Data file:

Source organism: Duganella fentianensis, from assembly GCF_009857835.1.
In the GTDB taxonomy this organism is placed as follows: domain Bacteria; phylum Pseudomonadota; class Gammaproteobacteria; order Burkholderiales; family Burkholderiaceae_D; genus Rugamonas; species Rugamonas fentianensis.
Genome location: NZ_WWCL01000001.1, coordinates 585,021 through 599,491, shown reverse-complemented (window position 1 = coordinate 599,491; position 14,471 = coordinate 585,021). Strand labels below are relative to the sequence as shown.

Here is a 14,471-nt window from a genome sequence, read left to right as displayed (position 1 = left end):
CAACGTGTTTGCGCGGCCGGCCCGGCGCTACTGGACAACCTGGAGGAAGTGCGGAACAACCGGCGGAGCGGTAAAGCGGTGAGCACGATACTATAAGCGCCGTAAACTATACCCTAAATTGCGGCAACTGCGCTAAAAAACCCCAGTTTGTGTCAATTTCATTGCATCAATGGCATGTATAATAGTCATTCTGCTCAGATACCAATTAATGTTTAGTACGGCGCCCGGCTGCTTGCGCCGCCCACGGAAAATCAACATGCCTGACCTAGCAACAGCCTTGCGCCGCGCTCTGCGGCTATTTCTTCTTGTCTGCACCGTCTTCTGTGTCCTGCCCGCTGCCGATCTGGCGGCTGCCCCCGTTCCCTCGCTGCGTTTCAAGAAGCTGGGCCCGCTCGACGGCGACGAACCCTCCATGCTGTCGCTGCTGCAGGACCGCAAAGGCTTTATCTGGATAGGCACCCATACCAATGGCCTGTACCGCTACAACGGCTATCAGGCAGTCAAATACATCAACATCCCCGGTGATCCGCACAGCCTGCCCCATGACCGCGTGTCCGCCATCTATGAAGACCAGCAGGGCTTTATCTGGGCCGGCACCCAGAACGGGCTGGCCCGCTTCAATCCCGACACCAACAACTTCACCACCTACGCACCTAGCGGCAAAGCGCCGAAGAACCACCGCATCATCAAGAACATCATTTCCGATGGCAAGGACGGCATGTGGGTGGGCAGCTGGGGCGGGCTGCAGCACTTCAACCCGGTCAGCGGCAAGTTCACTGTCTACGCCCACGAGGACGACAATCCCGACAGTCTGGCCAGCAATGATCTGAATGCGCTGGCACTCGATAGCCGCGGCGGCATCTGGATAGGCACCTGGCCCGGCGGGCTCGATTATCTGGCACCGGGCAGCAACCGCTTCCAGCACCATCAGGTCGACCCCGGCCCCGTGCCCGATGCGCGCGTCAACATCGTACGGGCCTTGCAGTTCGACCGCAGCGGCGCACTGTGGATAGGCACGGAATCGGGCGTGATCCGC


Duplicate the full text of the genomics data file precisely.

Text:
Source organism: Duganella fentianensis, from assembly GCF_009857835.1.
In the GTDB taxonomy this organism is placed as follows: domain Bacteria; phylum Pseudomonadota; class Gammaproteobacteria; order Burkholderiales; family Burkholderiaceae_D; genus Rugamonas; species Rugamonas fentianensis.
Genome location: NZ_WWCL01000001.1, coordinates 585,021 through 599,491, shown reverse-complemented (window position 1 = coordinate 599,491; position 14,471 = coordinate 585,021). Strand labels below are relative to the sequence as shown.

Here is a 14,471-nt window from a genome sequence, read left to right as displayed (position 1 = left end):
CAACGTGTTTGCGCGGCCGGCCCGGCGCTACTGGACAACCTGGAGGAAGTGCGGAACAACCGGCGGAGCGGTAAAGCGGTGAGCACGATACTATAAGCGCCGTAAACTATACCCTAAATTGCGGCAACTGCGCTAAAAAACCCCAGTTTGTGTCAATTTCATTGCATCAATGGCATGTATAATAGTCATTCTGCTCAGATACCAATTAATGTTTAGTACGGCGCCCGGCTGCTTGCGCCGCCCACGGAAAATCAACATGCCTGACCTAGCAACAGCCTTGCGCCGCGCTCTGCGGCTATTTCTTCTTGTCTGCACCGTCTTCTGTGTCCTGCCCGCTGCCGATCTGGCGGCTGCCCCCGTTCCCTCGCTGCGTTTCAAGAAGCTGGGCCCGCTCGACGGCGACGAACCCTCCATGCTGTCGCTGCTGCAGGACCGCAAAGGCTTTATCTGGATAGGCACCCATACCAATGGCCTGTACCGCTACAACGGCTATCAGGCAGTCAAATACATCAACATCCCCGGTGATCCGCACAGCCTGCCCCATGACCGCGTGTCCGCCATCTATGAAGACCAGCAGGGCTTTATCTGGGCCGGCACCCAGAACGGGCTGGCCCGCTTCAATCCCGACACCAACAACTTCACCACCTACGCACCTAGCGGCAAAGCGCCGAAGAACCACCGCATCATCAAGAACATCATTTCCGATGGCAAGGACGGCATGTGGGTGGGCAGCTGGGGCGGGCTGCAGCACTTCAACCCGGTCAGCGGCAAGTTCACTGTCTACGCCCACGAGGACGACAATCCCGACAGTCTGGCCAGCAATGATCTGAATGCGCTGGCACTCGATAGCCGCGGCGGCATCTGGATAGGCACCTGGCCCGGCGGGCTCGATTATCTGGCACCGGGCAGCAACCGCTTCCAGCACCATCAGGTCGACCCCGGCCCCGTGCCCGATGCGCGCGTCAACATCGTACGGGCCTTGCAGTTCGACCGCAGCGGCGCACTGTGGATAGGCACGGAATCGGGCGTGATCCGC